Not that I wasn’t fond of Oman when my family and I enjoyed the awesome experience of living there for a year, but now, looking back through photos, some of the more mundane or even unpleasant aspects seem better. Take our present experience of New Jersey traffic for instance. The rudeness of drivers here almost makes me wish for the super-sonic speeds and random construction zone lane-changing of Oman, always accompanied by smiles and good manners. Or the heat. Miserable to live through an Omani summer, but O, the winter — 80F with balmy sunshine every day!
In addition to the steps and the beach where bootcamp was conducted, I linger over the fine remembered taste of Costa Coffee (seen in background) not to mention the pleasant swaying of so many palm trees.
Even this photo, seeming rather barren, rather boring, inspires a moment of NQR reflection and remembrance. It was at the base of these steps, along a stretch of Muscat beach sometimes left dry by the tide, sometimes washed over knee-deep by blessedly cool water, that my wife and I and a goodly number of our friends and acquaintances — mostly expats, though my buddy Aflah became a regular attendee — tortured ourselves every morning by attending a bootcamp physical training session led by two crazy South African gentlemen.
Ahh, I look at the steps and wish I could return to those mornings: waking up with a light mist of sandstorm or mosquito-fogging (an expelled concoction part deisel, part napalm) floating in the air, temperatures hovering around 90, 95F at 5am, picking our way down these very steps, sometimes awash with kelp and little crablike critters, slipping, tiptoeing to keep our shoes dry, waving the beam of a flashlight in front of us to avoid stepping on anything truly unpleasant. Then gathering in the dark with the other masochistic morning bootcampers, a quick jog down beach, a stretch, and a return to the real heart and misery of the morning. Usually it went something like this: 1 minute of a randomly chosen but inevitably brutal exercise, the easy ones being push-ups, sit-ups, jumping jacks, the tough ones impossible combinations of twisting, pushing, prying, jumping and generally getting wet sand into every crevice of the body; then a quick shuttle-run sprint down to a line drawn in the sand; another minute of a different but equally painful exercise; a second sprint to a farther line in the sand; a third exercise; a third and final sprint to the farthest of the lines. Rest. Repeat. Sweat. Repeat. Charge into the water (maybe bringing gallon jugs to fill and then lift in a final burst of calesthetics or isotonics). Return home dripping, sandy, but well-worn and well-woken for the day’s chores and pleasures.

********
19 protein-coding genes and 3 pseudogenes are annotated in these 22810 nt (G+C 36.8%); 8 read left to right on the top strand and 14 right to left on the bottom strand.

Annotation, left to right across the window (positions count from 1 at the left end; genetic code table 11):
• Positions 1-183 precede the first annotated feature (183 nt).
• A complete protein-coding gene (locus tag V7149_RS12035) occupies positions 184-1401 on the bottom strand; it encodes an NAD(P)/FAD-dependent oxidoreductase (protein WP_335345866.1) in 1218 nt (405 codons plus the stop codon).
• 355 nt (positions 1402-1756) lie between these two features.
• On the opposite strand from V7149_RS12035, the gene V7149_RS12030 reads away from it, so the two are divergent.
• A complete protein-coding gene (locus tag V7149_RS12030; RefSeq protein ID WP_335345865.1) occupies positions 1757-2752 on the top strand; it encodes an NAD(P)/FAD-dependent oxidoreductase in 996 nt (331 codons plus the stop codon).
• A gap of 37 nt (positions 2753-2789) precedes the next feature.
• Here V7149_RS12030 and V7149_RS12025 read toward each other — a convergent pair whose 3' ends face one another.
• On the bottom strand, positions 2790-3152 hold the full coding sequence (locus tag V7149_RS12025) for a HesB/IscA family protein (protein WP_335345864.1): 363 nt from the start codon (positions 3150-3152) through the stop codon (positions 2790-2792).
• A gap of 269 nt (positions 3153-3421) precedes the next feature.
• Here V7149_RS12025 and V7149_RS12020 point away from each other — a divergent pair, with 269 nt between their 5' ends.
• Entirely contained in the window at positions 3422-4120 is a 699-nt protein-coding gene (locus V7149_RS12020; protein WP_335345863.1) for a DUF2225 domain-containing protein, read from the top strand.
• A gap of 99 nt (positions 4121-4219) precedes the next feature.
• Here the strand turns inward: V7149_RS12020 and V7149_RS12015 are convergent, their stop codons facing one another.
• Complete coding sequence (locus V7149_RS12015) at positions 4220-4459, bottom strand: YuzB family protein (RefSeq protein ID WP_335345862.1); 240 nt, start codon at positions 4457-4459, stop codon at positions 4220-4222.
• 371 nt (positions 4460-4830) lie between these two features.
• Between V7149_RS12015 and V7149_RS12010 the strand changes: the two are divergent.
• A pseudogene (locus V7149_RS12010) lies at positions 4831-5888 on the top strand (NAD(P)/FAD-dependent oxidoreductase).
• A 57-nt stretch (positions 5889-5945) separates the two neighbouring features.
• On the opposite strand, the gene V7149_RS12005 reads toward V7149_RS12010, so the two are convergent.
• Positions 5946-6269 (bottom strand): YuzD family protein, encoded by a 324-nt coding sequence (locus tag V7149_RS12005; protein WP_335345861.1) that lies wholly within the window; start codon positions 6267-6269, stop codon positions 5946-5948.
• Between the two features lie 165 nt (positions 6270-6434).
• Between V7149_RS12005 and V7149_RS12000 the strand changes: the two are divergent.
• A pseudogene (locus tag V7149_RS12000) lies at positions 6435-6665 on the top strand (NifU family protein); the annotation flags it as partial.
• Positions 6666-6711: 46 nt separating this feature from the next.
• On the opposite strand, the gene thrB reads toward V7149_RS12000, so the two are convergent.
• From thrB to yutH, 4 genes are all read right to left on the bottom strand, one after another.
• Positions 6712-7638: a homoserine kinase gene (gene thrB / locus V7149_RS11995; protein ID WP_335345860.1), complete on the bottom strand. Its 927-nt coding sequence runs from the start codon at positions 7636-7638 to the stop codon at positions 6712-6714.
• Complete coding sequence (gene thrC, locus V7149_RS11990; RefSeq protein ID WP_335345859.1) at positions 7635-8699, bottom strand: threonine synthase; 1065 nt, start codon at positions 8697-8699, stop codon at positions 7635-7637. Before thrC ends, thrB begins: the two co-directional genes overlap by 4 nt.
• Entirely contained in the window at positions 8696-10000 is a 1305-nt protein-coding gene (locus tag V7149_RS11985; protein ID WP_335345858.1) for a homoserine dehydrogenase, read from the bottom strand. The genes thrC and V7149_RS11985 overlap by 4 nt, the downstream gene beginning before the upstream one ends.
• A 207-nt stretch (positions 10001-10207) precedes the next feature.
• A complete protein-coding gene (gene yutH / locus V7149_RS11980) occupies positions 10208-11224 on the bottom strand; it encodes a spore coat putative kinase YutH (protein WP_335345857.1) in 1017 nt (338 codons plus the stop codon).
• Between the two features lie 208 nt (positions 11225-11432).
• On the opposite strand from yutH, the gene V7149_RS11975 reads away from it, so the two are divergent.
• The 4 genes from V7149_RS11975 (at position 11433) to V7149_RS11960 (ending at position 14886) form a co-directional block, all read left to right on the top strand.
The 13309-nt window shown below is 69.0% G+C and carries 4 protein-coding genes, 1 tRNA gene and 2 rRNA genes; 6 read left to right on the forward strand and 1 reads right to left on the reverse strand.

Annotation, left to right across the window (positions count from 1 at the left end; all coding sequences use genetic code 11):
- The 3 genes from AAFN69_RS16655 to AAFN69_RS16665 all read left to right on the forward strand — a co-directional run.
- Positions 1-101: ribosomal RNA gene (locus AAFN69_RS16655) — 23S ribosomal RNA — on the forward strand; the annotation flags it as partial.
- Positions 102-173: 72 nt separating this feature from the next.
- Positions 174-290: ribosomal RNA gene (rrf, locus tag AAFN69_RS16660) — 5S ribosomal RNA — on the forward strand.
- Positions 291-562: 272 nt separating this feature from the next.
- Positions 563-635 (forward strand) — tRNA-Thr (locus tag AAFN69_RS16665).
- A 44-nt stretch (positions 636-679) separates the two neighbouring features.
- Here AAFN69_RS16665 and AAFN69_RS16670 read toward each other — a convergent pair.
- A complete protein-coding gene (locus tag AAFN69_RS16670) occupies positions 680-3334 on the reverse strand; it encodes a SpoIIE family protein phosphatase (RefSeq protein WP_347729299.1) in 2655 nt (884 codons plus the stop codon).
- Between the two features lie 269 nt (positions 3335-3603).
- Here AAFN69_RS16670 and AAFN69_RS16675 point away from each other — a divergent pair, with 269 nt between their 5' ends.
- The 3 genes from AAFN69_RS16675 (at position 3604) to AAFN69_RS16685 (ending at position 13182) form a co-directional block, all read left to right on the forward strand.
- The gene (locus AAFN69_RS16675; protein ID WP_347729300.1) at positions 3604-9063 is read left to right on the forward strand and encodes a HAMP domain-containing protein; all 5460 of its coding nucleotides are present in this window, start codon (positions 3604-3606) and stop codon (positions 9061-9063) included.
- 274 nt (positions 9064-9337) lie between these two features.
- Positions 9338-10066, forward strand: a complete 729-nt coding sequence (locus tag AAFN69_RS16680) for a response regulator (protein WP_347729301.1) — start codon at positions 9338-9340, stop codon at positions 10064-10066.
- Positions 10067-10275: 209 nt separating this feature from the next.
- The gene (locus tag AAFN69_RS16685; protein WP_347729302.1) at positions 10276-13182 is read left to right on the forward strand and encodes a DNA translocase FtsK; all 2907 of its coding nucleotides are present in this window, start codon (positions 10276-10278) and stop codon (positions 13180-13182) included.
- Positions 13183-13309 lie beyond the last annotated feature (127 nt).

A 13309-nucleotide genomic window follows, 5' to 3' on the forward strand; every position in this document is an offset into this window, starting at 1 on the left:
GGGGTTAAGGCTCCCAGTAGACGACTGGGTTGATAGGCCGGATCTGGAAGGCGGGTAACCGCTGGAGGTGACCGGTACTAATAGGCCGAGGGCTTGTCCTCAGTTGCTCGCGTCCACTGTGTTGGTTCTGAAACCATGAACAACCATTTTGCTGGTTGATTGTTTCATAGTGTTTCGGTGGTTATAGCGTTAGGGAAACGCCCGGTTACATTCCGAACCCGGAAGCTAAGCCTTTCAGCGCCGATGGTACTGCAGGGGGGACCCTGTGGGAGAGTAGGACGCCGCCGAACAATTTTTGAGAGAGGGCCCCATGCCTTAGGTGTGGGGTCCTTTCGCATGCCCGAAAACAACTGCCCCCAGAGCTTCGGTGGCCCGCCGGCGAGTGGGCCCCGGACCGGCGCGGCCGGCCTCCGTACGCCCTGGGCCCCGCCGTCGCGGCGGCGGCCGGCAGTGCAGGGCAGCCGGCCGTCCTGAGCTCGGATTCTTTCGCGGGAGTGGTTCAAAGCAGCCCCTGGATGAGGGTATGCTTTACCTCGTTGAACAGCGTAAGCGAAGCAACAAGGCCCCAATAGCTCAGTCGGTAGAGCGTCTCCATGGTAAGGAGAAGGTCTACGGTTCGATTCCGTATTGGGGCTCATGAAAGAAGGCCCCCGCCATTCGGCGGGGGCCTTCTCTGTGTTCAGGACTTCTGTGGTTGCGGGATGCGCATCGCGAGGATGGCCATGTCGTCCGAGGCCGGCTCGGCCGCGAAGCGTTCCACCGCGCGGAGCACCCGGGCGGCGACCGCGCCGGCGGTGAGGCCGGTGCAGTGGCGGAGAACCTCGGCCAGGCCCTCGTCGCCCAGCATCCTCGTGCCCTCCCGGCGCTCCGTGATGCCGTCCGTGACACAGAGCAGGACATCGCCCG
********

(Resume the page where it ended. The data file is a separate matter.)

Thinking back on it now, such mornings seem almost perfect, although a little bird in the back of my head still chirps a reminder about bleary-eyed cursing that occurred during, and especially en route to, such bootcamp fondnesses.